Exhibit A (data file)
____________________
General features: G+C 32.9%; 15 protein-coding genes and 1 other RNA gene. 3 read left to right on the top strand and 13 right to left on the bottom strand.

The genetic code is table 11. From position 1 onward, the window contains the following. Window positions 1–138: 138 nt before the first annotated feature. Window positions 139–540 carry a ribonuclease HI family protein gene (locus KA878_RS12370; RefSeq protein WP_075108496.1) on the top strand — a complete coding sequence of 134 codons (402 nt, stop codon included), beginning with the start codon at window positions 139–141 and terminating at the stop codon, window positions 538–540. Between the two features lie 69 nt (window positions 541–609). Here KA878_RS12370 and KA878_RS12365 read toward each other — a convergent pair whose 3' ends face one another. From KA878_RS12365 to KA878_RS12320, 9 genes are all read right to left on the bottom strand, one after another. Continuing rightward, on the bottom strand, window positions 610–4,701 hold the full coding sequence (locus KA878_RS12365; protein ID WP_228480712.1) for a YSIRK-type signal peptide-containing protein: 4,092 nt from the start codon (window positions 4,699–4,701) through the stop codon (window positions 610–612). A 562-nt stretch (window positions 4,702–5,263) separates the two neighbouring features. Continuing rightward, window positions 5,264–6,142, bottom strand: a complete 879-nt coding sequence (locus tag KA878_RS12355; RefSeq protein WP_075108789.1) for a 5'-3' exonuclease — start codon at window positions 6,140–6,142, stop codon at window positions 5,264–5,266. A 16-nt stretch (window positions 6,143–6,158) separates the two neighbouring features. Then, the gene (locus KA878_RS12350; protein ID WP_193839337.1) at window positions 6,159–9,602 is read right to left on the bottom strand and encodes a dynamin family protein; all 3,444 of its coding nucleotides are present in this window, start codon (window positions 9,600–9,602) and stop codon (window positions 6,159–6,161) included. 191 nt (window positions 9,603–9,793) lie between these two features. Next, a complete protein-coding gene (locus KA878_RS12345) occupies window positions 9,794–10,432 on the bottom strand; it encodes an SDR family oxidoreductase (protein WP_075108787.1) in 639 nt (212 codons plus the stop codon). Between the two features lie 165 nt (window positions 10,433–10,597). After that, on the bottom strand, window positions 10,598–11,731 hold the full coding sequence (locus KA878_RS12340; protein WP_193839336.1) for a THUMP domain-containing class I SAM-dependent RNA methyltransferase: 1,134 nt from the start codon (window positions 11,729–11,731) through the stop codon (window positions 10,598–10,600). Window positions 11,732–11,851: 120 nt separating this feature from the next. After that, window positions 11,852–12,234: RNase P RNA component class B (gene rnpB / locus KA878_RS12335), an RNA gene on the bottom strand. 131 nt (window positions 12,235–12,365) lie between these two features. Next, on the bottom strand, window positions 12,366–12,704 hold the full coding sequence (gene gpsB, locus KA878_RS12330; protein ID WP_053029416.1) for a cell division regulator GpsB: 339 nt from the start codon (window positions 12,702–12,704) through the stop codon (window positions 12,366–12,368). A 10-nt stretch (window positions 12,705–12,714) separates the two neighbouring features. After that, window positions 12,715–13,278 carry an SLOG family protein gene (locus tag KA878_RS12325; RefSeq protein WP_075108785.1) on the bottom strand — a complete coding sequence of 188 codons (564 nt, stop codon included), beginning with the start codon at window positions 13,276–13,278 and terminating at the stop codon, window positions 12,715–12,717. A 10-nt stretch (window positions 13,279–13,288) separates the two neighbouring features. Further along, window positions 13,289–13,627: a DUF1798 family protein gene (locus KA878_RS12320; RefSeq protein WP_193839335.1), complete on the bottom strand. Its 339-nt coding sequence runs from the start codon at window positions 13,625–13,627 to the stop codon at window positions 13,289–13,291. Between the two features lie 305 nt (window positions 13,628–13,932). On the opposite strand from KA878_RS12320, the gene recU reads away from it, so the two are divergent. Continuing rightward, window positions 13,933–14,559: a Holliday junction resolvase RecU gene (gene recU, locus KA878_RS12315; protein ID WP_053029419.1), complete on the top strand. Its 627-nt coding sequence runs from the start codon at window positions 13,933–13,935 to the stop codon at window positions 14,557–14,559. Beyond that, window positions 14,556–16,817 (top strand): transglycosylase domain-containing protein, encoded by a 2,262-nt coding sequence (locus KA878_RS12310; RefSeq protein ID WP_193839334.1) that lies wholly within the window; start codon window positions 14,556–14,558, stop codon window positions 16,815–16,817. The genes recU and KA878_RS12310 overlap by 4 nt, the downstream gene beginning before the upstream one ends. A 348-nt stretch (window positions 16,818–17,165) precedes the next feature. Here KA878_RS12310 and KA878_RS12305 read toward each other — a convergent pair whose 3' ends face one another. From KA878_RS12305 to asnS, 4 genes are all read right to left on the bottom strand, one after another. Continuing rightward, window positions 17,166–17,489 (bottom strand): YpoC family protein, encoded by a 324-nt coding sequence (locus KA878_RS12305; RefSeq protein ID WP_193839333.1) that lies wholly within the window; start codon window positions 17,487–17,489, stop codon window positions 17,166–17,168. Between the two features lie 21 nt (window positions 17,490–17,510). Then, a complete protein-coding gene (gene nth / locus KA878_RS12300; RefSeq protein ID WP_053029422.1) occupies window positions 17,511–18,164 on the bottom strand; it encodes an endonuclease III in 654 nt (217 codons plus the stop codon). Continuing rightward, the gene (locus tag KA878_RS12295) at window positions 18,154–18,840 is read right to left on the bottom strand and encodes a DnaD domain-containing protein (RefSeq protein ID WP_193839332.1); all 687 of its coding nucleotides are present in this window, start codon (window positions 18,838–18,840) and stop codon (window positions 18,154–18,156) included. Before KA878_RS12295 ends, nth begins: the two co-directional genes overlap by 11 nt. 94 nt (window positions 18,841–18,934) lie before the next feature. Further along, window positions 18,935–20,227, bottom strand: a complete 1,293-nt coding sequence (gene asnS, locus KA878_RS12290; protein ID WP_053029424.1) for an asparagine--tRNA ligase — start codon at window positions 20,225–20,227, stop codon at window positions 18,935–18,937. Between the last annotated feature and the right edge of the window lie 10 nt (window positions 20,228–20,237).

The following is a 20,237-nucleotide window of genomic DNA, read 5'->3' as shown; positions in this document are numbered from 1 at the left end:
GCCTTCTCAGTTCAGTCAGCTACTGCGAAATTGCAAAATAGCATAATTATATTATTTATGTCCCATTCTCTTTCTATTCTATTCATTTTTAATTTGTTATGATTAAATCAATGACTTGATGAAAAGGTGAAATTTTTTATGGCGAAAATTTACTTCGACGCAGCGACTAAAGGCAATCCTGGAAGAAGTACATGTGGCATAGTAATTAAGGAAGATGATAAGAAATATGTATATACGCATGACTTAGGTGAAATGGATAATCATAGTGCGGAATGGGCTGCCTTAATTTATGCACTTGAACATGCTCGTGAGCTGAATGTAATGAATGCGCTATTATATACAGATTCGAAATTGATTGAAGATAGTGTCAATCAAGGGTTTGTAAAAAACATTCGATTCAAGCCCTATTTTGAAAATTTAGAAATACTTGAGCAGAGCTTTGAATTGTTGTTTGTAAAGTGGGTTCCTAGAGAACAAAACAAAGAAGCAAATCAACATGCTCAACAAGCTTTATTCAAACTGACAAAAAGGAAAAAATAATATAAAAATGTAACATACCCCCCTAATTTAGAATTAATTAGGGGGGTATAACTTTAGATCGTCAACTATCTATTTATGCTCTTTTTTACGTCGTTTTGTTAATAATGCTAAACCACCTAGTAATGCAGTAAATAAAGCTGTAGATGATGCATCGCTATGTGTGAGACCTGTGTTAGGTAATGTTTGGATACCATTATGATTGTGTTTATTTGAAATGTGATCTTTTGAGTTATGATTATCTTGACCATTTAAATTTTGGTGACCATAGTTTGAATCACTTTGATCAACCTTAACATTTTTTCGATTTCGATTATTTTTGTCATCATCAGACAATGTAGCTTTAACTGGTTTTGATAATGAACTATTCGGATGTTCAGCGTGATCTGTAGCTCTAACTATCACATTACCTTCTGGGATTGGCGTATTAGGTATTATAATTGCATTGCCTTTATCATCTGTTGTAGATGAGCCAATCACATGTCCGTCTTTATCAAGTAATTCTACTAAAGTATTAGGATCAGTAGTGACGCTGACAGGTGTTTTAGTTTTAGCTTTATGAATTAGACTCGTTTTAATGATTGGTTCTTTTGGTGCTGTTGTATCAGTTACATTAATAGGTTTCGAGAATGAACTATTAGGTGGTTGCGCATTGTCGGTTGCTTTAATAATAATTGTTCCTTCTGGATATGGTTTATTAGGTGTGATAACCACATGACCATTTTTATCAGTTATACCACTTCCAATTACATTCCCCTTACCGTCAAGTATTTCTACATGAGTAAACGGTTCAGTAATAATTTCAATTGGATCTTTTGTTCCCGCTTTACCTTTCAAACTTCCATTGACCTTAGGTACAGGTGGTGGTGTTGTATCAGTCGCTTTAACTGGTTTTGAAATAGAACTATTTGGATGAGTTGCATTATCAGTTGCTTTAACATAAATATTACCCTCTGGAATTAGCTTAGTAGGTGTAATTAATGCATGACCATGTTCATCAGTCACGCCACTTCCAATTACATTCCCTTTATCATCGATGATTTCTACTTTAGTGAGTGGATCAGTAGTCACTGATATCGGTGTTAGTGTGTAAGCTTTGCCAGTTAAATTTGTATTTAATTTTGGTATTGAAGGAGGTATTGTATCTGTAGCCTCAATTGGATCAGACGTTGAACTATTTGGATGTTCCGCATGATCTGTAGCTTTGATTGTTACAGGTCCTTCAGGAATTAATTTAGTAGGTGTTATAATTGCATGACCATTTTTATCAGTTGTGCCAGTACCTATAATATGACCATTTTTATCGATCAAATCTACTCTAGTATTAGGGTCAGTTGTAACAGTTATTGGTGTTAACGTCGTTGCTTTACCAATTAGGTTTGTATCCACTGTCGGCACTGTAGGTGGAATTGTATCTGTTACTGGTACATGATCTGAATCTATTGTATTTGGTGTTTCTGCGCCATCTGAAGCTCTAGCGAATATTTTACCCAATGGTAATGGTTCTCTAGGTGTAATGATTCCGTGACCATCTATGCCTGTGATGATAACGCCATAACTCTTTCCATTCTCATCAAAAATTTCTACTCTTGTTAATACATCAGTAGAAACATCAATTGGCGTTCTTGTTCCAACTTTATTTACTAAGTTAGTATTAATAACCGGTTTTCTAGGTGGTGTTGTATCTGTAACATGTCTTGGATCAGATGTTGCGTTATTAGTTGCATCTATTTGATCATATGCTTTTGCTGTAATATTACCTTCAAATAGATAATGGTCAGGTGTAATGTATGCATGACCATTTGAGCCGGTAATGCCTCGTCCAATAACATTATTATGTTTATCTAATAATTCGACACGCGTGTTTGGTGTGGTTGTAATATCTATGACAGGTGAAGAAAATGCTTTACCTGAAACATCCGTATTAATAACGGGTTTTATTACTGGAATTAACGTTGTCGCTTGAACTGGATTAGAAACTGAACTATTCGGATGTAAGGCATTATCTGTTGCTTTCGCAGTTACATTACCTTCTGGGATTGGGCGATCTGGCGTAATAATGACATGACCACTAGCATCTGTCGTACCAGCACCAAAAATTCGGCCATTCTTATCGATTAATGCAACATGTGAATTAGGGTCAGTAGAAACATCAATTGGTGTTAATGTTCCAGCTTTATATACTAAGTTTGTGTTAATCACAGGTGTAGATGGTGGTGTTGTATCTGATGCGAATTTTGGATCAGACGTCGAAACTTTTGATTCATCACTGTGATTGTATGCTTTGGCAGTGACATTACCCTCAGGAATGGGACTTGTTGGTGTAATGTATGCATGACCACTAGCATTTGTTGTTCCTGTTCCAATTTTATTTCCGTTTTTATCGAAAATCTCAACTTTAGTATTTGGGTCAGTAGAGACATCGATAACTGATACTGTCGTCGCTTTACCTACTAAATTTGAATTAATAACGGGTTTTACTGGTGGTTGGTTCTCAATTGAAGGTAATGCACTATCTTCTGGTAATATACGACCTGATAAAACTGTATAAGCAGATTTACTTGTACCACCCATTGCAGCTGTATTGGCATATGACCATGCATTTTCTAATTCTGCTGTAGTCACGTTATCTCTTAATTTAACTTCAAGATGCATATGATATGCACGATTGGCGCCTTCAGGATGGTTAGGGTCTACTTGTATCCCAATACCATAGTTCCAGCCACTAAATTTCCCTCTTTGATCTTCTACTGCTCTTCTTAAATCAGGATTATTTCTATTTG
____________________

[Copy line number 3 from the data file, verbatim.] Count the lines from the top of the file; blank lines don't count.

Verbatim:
The following is a 20,237-nucleotide window of genomic DNA, read 5'->3' as shown; positions in this document are numbered from 1 at the left end: